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Trump tax bill could lead to another cut in electric rates for Nevadans

Riley Snyder
Riley Snyder

Nevadans could soon see another reduction in their power bills, thanks to the recently passed tax legislation approved by Republicans in Congress and President Donald Trump.

In a flurry of last-minute filings submitted late Tuesday — the deadline for any motions to reconsider the Public Utility Commission’s decision in the three-year general rate case — several entities, including NV Energy, said they wanted state regulators to take another crack at determining the effect the recently approved Tax Cuts and Jobs Act could have on the state’s electric rates.

The requests come weeks after members of the Public Utilities Commission approved a slight lowering of electric rates — a 25 cent per-month decrease in basic power charge and roughly 2 percent decrease in volumetric charges (the part of the electric bill based on use). The order also required NV Energy to reduce its allowed return on investment from 9.8 percent to 9.4 percent, and created a new “earnings-sharing” mechanism that would split any profits over 9.7 percent between the utility and electric customers.

Though the commission's order, which was released on the same day the tax legislation was signed by President Trump, created the earnings-sharing mechanism to “balance and temper” the possibility of a financial windfall to NV Energy, at least three other groups are asking for the commission to at least take a closer look at the tax bill and what effect it will have on the utility’s revenue.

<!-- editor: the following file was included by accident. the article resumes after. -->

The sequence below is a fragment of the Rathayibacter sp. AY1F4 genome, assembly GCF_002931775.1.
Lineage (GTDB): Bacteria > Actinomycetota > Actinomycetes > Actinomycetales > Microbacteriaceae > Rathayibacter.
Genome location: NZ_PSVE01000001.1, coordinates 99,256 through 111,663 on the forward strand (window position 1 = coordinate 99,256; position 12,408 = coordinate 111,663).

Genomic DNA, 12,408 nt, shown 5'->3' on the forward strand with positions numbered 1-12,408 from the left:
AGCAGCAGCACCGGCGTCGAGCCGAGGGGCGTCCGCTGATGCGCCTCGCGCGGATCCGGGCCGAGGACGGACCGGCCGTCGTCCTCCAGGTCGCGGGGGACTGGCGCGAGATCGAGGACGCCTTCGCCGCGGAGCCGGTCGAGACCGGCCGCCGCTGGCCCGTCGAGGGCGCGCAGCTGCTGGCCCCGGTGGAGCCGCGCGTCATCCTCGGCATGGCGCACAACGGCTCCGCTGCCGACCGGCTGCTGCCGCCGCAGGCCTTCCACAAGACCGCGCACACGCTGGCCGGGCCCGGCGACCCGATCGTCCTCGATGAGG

As with other investor-owned public utilities, NV Energy is allowed to charge rates high enough to both recoup their operating costs, including taxes, and make a profit for their shareholders, as long as the final rates are “reasonable” and approved by state energy regulators.

In a letter on an unrelated clarification request, a NV Energy attorney signaled that the utility was preparing to reduce electric prices even further than the commission’s order to reflect corporate tax rates being cut from 35 percent to 21 percent.

“While Nevada Power recognizes that the Order establishes an earnings sharing mechanism designed to further align operational interests with the interests of customers, together with Sierra, Nevada Power intends to make a filing with the Commission to further reduce electric prices in a timely manner to reflect the impact of the Tax Cuts and Jobs Act of 2017,” utility attorney Elizabeth Elliot wrote in a letter to the Commission.

NV Energy spokeswoman Andrea Smith said the utility was still doing calculations on how the tax bill would affect the utility’s bottom line, and what steps it would take to benefit customers.

In a separate letter sent late Tuesday to the commission, state Consumer Advocate Ernest Figueroa requested the commission study the rate on return for all public utilities through an investigatory docket, noting that several other states had taken similar steps to ensure ratepayers aren’t overcharged based on out-of-date assumptions on tax rates.